To see the e-catalogue of Painting Dis-ease click here. E-catalogue design by Naquash V.
Making of a Monster by Shefalee Jain, Disability - Art and Culture. Cafe dissensus Issue 17. August 14, 2015. Click here to read.
PAINTING DIS-EASE 2012
During the making of this body of work, the central concern within my practice as an artist had been to think about the diseased and the disabled body and how we try to 'manage' and to 'order' it; to probe the terror, the discomfort, the horror and even disgust that the sight of a diseased body (especially a diseased skin) creates in us which is the reason why we try to tame and order it.
Thinking around this area led me to explore the visual representations that modern medicine uses and the way these shape our perception of disease. As an artist whose primary field is the visual, I became interested in researching how image making within the field of medicine controls our gaze as regards our bodies. I started exploring not just modern medical images but also representations from the history of medicine. I was looking at illustrated texts such as the Historia Monstrorum and De Monstruorum Natura, the first ‘scientific’ attempts in the western world during the Renaissance at enumerating and recording monstrous births and disability. These were modeled on earlier texts such as 'Physiologus' (Greek) and the medieval 'Bestiaries' which were apparently more fabulous than scientific in their approach and documented and classified various animals and birds and other curiosities. But then even the Renaissance texts had enough of the fabulous in them, so much so that the new races discovered in new lands were also illustrated and listed as monstrous curiosities alongside the monstrous births and disabilities. Other sources that have fed, and still feed, my thought and work in this area are the 19th century Freak shows in England and the United States as well as early twentieth century films about scientific management of the labouring body by Frank and Lillian Gilbreth.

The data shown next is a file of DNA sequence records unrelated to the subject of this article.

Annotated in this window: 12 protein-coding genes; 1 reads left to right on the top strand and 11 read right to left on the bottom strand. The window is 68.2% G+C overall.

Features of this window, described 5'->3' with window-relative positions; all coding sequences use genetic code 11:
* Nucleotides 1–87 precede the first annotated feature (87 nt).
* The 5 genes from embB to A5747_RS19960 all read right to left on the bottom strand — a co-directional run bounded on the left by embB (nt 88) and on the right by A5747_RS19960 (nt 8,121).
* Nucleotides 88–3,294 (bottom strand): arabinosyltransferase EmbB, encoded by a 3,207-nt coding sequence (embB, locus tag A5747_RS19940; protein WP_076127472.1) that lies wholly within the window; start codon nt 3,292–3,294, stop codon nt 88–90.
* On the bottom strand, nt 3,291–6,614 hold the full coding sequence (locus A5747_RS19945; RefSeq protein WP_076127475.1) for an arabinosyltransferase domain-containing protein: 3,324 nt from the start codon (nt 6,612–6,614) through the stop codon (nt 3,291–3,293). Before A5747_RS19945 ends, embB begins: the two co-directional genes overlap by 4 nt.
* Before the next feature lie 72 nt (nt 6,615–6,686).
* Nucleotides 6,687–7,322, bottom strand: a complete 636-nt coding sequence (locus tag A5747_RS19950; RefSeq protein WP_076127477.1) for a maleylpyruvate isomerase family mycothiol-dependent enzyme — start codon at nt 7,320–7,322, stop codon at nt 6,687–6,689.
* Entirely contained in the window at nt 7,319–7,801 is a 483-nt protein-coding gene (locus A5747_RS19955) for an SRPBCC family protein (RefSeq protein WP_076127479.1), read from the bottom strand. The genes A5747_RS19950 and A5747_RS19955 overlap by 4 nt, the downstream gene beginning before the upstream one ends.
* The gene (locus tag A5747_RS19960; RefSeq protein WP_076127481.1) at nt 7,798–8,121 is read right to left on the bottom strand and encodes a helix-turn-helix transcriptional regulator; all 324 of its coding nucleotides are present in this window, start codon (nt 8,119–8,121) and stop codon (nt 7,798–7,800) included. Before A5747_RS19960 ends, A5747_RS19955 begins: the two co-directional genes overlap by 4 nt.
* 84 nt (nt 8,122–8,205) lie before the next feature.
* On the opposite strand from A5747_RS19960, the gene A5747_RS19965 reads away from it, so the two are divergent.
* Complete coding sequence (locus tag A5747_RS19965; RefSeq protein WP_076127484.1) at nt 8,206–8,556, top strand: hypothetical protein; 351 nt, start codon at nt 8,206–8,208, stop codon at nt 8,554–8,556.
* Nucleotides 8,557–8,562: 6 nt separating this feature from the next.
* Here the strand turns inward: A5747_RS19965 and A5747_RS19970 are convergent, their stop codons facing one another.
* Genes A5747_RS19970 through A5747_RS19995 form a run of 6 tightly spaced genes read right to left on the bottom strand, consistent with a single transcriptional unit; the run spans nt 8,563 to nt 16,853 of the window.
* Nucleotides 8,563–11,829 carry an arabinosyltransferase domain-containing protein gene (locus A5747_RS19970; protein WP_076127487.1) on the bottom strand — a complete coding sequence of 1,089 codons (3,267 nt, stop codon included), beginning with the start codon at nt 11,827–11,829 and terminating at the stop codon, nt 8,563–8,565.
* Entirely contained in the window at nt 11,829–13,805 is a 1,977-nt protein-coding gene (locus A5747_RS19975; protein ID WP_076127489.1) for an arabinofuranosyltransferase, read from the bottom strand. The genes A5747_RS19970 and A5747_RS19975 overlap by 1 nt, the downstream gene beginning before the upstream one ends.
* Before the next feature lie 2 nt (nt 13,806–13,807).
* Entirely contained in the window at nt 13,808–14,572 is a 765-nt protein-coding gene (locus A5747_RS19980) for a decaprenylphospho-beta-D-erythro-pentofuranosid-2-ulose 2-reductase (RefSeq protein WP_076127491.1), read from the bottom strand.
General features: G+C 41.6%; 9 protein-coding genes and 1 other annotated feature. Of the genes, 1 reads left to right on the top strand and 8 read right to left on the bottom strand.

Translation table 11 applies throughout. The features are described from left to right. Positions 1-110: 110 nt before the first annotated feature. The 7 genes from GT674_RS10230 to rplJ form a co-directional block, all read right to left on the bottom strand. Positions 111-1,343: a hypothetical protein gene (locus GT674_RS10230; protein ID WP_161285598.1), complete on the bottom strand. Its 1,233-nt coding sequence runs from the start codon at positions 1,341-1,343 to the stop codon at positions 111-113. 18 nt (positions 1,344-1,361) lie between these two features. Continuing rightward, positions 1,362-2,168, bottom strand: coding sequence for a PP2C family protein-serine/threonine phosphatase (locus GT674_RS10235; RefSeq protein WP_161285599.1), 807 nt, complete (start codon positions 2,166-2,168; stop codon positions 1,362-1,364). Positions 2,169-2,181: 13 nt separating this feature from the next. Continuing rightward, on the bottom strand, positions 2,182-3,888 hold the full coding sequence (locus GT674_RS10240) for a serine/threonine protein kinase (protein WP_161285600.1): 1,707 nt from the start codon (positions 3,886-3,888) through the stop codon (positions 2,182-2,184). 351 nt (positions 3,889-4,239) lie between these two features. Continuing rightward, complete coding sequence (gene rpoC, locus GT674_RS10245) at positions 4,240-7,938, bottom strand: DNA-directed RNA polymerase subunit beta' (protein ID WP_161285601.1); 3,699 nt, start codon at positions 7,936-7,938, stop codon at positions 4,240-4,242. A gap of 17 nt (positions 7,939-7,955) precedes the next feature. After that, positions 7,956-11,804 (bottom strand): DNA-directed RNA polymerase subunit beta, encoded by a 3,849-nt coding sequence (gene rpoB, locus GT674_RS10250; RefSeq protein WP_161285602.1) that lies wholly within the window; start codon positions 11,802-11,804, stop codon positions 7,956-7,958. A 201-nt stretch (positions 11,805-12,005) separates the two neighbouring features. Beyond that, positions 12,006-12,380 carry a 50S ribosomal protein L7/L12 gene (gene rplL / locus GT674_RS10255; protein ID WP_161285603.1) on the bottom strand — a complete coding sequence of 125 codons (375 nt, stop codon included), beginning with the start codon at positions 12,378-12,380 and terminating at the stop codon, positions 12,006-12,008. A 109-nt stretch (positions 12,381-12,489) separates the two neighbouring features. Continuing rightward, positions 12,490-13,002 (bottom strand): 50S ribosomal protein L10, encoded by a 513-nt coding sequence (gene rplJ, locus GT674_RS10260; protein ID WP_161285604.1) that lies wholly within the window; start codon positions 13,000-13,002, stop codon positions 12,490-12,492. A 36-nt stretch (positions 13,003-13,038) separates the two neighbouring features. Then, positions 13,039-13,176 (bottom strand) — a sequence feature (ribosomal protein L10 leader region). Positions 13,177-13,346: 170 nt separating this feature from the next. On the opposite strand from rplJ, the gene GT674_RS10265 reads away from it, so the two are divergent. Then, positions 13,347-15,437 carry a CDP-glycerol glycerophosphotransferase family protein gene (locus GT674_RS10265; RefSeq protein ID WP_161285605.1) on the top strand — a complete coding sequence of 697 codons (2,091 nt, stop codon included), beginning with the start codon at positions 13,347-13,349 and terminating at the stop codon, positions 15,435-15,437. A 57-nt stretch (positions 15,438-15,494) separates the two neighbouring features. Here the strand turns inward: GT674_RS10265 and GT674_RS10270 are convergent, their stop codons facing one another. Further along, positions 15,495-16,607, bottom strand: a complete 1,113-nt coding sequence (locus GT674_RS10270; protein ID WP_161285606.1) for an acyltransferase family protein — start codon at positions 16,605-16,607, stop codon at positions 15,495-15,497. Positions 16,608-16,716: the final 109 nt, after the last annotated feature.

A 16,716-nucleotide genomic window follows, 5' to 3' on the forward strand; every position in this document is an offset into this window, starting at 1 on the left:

This kind of an enquiry into the impact of visuals on our perception of ourselves, led to this body of work in 2012 which was primarily focused on a critique of representation of the dis eased body within the field of modern medicine as well as a search for a possibility of another kind of representation which would not reduce this body to a mere object of enquiry, or pity, or revulsion. Within the cold neutralized discourse of modern medicine that examines, classifies and ostracizes, I was interested in looking at the desiring, thinking subject that this discourse continually tries to deny or rather obliterate.
Image credits: Mahesh Padia